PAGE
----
A Grand Time In St.Louis: WordCamp US 2019

After two years in the country music capital of Nashville, TN, over one thousand people came together for WordCamp US 2019 in St.Louis, Missouri. Over 1300 attendees made up of volunteers, organizers, sponsors, and speakers gathered together during Halloween weekend to commemorate WordPress at the America’s Center. This year’s WordCamp featured workshops, KidsCamp, contributor day, and the inaugural State of the Word from Matt Mullenweg.

Community Engagement at WordCamp

WordCamp US was led by 47 organizers, over 100 volunteers, and 90 speakers who created a fun environment with interactive events. The 2019 sessions focused on workshops that provided actionable tasks from auditing, to self-care, and design innovation. Community members also collaborated to provide attendees with helpful tips for getting involved with WordPress, organizing a meetup, and how to select diverse speakers for WordCamps.

The Bluehost crew was excited to showcase a new booth that allowed us to interact and engage with attendees as we discussed all things WordPress. Attendees were encouraged to pin their perfect place to WordPress on a map that showed where they were from and what dream WordCamp they want to attend. In addition, Bluehost debuted The Blueprint: A Web Pro’s Guide To WordPress which empowers users to master topics like securing their WordPress site, developing a staging workflow, and more!


State of the Word

On the last day of WordCamp, Matt Mullenweg opened up his annual State of the Word address with a premiere screening of the WordPress documentary, “Open: The Community Code.” The film consisted of various interviews from WordPress leaders and community members who shared how WordPress impacts the lives of users worldwide. It also provided an in-depth look at the structure of WordCamps, local meetups, and the power of open source for new and experienced users.

Matt shared how the city of St.Louis had historically been a hub for tech innovation and that it mirrored the growth of “where WordPress has been and where it’s going in the future.” As Matt reflected on the current state of WordPress, he shared that in 2019 there were:

  • 141 WordCamps (34 in new cities)
  • 17 KidsCamps
  • 5,000+ Meetup Events
  • 16 do_action charity hackathons

The expansion of WordPress in 2019 was reflected in the growing amount of attendees, speakers, and volunteers who worked together to continue making the community diverse, inclusive, and accessible to everyone. These collaborations were also seen in Gutenberg, which core contributors continue to improve on daily.


The Future of Gutenberg

Matt enthusiastically shared all of the improvements and updates made to Gutenberg with over 20 major releases in 2019. The 5.1 (Betty Carter) and 5.2 (Jacob Pastorious) releases provided users with site health, developer experience improvements, and block management. Since it’s initial release in 2018, “Gutenberg has amassed a total of 480 contributors who have collaborated to add more functionality for users in 2020.”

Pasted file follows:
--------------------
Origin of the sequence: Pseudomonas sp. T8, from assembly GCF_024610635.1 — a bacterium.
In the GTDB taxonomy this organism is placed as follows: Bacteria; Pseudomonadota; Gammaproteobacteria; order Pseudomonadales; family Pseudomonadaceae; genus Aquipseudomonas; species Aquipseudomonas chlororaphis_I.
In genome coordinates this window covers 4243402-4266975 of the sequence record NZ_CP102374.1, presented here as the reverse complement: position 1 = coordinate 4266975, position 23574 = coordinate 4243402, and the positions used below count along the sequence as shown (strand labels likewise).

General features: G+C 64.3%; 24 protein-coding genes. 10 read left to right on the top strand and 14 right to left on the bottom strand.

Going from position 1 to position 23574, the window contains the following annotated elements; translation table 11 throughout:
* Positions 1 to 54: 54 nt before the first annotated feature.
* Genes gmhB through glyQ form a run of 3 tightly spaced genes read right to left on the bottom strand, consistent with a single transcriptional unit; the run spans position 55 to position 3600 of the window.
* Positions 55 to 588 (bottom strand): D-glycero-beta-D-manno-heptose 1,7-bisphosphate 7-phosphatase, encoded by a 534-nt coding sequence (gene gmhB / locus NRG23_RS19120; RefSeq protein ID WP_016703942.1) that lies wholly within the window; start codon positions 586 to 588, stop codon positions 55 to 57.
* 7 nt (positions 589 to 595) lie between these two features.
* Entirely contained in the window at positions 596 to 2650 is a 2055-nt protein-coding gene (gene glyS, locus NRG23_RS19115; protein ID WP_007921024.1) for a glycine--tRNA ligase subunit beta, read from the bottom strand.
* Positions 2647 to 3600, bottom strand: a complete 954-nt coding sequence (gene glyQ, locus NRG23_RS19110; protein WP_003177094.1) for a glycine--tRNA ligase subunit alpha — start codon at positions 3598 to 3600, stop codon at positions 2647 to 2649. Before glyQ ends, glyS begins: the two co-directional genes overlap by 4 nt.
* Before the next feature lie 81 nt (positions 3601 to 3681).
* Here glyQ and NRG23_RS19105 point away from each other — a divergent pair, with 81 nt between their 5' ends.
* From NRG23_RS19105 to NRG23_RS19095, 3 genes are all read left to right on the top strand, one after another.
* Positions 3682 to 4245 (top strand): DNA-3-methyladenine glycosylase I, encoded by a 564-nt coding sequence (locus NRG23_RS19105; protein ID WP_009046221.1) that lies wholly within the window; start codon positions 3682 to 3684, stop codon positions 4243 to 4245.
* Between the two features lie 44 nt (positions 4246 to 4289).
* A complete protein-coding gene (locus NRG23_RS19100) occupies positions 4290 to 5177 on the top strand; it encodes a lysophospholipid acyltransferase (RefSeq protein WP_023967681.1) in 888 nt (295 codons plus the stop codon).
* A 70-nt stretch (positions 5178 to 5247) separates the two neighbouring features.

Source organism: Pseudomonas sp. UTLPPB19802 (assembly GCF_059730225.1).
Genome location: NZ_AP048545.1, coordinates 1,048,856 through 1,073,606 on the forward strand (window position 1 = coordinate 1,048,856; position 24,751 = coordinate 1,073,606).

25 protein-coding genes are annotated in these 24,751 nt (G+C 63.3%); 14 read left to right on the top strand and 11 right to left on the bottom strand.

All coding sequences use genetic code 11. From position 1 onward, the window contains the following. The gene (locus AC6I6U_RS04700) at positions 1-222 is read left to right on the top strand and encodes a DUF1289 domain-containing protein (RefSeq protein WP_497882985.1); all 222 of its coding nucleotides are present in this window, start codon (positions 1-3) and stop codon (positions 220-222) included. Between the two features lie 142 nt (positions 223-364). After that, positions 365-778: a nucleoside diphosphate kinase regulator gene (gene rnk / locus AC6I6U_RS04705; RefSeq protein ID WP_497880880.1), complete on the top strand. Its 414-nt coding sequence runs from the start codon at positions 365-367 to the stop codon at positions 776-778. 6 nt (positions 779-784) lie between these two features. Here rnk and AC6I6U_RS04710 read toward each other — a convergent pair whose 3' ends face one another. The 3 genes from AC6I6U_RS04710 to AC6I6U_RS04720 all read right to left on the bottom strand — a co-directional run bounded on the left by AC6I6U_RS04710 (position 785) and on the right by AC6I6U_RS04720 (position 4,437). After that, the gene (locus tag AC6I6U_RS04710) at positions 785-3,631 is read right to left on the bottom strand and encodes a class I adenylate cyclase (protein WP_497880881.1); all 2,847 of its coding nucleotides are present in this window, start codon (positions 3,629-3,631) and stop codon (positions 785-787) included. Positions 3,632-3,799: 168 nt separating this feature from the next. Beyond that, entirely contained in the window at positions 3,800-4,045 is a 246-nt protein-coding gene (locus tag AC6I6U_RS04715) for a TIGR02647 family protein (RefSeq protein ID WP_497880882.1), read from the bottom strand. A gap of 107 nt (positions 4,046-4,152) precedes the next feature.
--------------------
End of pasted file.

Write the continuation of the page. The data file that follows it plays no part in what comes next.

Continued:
For the upcoming year, WordPress users can look forward to:

  • Over 150 block editor improvements
  • Gutenberg’s first CMS-powered theme that highlights the power of Gutenberg
  • Admin email verification
  • Mobile friendly usage of the block editor on IOS and Android
  • Offline support
  • Social icons
  • A Block directory to install blocks like plugins within the editor

Matt also discussed how Gutenberg was created to “disrupt the room,” and is currently 20% completed. Gutenberg will continue to change the web in the future as 2 of the 4 phases have been completed.

Phases of Gutenberg:

  • Accessibility, Formatting, Usability
  • Customization
  • Collaboration
  • Multilingual

The State of the Word concluded with a Q&A from community members where attendees asked questions regarding the future of the platform. As WordPress users continue to adapt to the growing software changes, Matt encouraged the community to get involved and “help be the change,” by getting involved on contributor day, adding more blocks to the editor, and “teaching fellow users about your knowledge of WordPress.”


Commitment to Contributing

Contributing to WordPress is not only a great way to connect with community members, but helps to improve the WordPress project. As Matt mentioned during State of the Word, “users are the oxygen of any software,” and contributing is an integral aspect of WordPress.

Contributor day was bustling with eager attendees looking to get involved with WordPress. The room was busy with attendees hard at work and learning how to use their expertise to improve WordPress. Bluehost was happy to lend a hand to the marketing team in addition to assisting with KidsCamp.


Thank you for an awesome WordCamp US experience, we look forward to seeing you in 2020!

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